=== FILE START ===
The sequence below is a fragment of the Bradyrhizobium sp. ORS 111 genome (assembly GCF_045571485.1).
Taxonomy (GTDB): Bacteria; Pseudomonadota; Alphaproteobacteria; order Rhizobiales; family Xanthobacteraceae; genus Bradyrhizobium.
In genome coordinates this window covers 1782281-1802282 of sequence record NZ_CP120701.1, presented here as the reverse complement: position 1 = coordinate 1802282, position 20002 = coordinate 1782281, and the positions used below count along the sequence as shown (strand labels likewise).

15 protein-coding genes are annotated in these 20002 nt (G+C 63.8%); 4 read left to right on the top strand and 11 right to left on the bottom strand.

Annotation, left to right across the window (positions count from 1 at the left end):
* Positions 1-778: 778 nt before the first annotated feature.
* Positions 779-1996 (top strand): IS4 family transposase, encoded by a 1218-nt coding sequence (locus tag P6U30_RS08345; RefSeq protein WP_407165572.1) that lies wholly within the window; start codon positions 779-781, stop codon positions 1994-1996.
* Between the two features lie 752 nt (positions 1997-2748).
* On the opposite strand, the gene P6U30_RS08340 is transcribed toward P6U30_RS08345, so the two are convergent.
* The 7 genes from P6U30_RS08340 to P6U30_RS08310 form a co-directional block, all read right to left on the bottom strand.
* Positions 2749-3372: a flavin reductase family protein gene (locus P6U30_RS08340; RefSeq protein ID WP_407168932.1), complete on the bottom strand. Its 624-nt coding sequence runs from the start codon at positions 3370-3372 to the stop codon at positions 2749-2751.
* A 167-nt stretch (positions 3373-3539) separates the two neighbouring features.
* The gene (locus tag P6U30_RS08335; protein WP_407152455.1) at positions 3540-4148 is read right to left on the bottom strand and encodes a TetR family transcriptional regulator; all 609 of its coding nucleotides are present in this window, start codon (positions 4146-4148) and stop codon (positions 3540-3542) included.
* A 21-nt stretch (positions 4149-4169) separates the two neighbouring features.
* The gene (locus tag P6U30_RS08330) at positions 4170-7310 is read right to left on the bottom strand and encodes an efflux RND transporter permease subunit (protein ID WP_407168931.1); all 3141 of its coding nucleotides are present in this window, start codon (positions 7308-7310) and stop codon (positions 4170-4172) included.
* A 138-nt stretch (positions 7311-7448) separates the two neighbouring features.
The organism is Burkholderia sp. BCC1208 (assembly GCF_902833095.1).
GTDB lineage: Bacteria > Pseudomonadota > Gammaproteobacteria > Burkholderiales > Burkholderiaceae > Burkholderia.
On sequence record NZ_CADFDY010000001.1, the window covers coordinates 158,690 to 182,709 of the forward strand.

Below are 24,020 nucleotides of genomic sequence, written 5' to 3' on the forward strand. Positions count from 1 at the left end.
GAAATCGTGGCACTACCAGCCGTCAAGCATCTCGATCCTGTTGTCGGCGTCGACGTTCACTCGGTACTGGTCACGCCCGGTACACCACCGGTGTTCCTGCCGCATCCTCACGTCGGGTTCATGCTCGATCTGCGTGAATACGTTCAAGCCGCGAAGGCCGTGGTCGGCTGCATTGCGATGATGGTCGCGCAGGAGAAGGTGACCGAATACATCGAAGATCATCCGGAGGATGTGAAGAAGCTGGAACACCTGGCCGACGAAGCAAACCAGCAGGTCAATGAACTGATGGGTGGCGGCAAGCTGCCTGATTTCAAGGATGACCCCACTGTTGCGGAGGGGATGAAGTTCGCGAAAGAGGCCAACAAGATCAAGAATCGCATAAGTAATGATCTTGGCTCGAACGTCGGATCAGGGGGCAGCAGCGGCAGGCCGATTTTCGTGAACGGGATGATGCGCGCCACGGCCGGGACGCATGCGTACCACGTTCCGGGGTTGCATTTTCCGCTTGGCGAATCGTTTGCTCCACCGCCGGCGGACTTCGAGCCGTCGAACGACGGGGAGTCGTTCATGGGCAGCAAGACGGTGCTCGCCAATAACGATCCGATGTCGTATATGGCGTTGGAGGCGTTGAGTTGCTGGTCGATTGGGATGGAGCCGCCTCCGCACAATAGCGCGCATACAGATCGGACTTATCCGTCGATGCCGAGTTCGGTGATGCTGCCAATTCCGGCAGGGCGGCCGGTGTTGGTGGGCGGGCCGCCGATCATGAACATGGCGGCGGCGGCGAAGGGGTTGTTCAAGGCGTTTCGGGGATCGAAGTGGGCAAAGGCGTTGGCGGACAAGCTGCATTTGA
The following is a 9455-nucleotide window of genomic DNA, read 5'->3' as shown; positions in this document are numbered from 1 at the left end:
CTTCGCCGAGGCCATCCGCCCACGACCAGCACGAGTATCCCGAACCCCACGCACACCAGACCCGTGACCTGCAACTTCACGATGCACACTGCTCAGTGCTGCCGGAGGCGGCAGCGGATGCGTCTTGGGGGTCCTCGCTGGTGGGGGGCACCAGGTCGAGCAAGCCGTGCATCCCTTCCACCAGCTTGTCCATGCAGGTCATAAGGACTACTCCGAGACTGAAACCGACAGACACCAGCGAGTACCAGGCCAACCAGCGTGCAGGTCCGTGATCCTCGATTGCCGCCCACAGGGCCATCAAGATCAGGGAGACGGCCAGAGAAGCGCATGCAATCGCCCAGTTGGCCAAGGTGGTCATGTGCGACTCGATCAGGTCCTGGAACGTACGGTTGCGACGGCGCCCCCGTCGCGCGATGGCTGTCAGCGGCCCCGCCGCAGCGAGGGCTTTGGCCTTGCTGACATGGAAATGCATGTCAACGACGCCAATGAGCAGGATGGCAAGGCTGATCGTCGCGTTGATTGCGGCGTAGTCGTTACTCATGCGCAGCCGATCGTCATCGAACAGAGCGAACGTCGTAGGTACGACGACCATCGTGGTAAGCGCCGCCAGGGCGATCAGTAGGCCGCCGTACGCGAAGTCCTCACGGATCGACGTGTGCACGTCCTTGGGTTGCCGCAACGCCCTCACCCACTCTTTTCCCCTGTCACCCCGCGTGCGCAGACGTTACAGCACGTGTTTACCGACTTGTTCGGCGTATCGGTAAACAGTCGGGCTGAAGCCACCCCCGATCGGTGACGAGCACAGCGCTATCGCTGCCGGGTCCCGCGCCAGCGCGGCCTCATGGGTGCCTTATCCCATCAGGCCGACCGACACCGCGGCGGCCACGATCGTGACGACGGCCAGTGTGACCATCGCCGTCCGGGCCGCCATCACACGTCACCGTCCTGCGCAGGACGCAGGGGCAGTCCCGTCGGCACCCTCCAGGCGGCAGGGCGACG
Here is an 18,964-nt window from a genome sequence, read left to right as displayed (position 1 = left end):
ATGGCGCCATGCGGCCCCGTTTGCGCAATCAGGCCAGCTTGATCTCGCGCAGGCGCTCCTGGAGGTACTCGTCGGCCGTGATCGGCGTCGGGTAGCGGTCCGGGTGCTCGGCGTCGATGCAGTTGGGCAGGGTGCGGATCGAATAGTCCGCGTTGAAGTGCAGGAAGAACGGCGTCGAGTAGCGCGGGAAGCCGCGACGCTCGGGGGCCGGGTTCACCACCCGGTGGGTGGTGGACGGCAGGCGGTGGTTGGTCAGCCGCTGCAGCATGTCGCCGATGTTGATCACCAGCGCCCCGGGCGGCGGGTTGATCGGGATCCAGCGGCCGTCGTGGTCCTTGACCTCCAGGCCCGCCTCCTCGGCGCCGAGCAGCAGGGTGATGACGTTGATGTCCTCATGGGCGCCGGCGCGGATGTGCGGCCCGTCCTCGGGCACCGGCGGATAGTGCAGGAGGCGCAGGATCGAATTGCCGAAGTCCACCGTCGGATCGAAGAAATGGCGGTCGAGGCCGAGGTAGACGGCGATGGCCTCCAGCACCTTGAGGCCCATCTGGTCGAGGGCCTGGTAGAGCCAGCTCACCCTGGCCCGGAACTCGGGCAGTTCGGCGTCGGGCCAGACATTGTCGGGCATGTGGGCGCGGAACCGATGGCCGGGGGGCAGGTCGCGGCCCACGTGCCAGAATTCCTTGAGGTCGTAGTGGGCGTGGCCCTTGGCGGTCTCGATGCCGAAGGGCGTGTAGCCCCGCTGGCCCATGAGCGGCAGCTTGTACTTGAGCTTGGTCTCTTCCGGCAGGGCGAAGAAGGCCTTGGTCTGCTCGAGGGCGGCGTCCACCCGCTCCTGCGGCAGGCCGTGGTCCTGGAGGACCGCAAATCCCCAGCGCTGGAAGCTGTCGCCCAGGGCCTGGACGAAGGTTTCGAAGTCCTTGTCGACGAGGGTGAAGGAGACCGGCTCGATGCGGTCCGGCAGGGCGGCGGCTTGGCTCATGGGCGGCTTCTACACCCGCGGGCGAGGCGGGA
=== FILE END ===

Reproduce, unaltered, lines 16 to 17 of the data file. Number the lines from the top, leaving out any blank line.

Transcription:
* A 138-nt stretch (positions 7311-7448) separates the two neighbouring features.
The organism is Burkholderia sp. BCC1208 (assembly GCF_902833095.1).